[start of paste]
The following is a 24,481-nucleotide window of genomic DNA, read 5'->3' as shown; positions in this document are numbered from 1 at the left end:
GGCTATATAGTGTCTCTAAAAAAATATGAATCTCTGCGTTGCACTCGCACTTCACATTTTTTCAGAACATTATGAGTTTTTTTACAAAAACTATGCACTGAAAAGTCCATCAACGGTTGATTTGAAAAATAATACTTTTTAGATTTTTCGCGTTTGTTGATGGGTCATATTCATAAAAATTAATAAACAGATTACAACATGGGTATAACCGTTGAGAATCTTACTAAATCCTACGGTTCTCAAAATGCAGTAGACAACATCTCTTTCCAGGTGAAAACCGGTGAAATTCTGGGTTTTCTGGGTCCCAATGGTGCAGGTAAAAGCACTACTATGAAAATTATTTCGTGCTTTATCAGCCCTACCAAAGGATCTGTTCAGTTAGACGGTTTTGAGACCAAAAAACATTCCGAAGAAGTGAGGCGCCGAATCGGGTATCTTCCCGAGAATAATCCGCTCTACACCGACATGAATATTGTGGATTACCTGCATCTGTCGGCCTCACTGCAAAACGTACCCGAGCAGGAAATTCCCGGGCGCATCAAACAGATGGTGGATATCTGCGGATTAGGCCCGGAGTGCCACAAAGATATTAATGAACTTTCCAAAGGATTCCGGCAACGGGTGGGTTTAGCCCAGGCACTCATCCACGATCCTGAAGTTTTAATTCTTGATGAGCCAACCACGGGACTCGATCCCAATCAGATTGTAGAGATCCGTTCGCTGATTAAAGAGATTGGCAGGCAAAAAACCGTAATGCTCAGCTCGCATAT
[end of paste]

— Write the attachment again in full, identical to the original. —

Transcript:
The following is a 24,481-nucleotide window of genomic DNA, read 5'->3' as shown; positions in this document are numbered from 1 at the left end:
GGCTATATAGTGTCTCTAAAAAAATATGAATCTCTGCGTTGCACTCGCACTTCACATTTTTTCAGAACATTATGAGTTTTTTTACAAAAACTATGCACTGAAAAGTCCATCAACGGTTGATTTGAAAAATAATACTTTTTAGATTTTTCGCGTTTGTTGATGGGTCATATTCATAAAAATTAATAAACAGATTACAACATGGGTATAACCGTTGAGAATCTTACTAAATCCTACGGTTCTCAAAATGCAGTAGACAACATCTCTTTCCAGGTGAAAACCGGTGAAATTCTGGGTTTTCTGGGTCCCAATGGTGCAGGTAAAAGCACTACTATGAAAATTATTTCGTGCTTTATCAGCCCTACCAAAGGATCTGTTCAGTTAGACGGTTTTGAGACCAAAAAACATTCCGAAGAAGTGAGGCGCCGAATCGGGTATCTTCCCGAGAATAATCCGCTCTACACCGACATGAATATTGTGGATTACCTGCATCTGTCGGCCTCACTGCAAAACGTACCCGAGCAGGAAATTCCCGGGCGCATCAAACAGATGGTGGATATCTGCGGATTAGGCCCGGAGTGCCACAAAGATATTAATGAACTTTCCAAAGGATTCCGGCAACGGGTGGGTTTAGCCCAGGCACTCATCCACGATCCTGAAGTTTTAATTCTTGATGAGCCAACCACGGGACTCGATCCCAATCAGATTGTAGAGATCCGTTCGCTGATTAAAGAGATTGGCAGGCAAAAAACCGTAATGCTCAGCTCGCATAT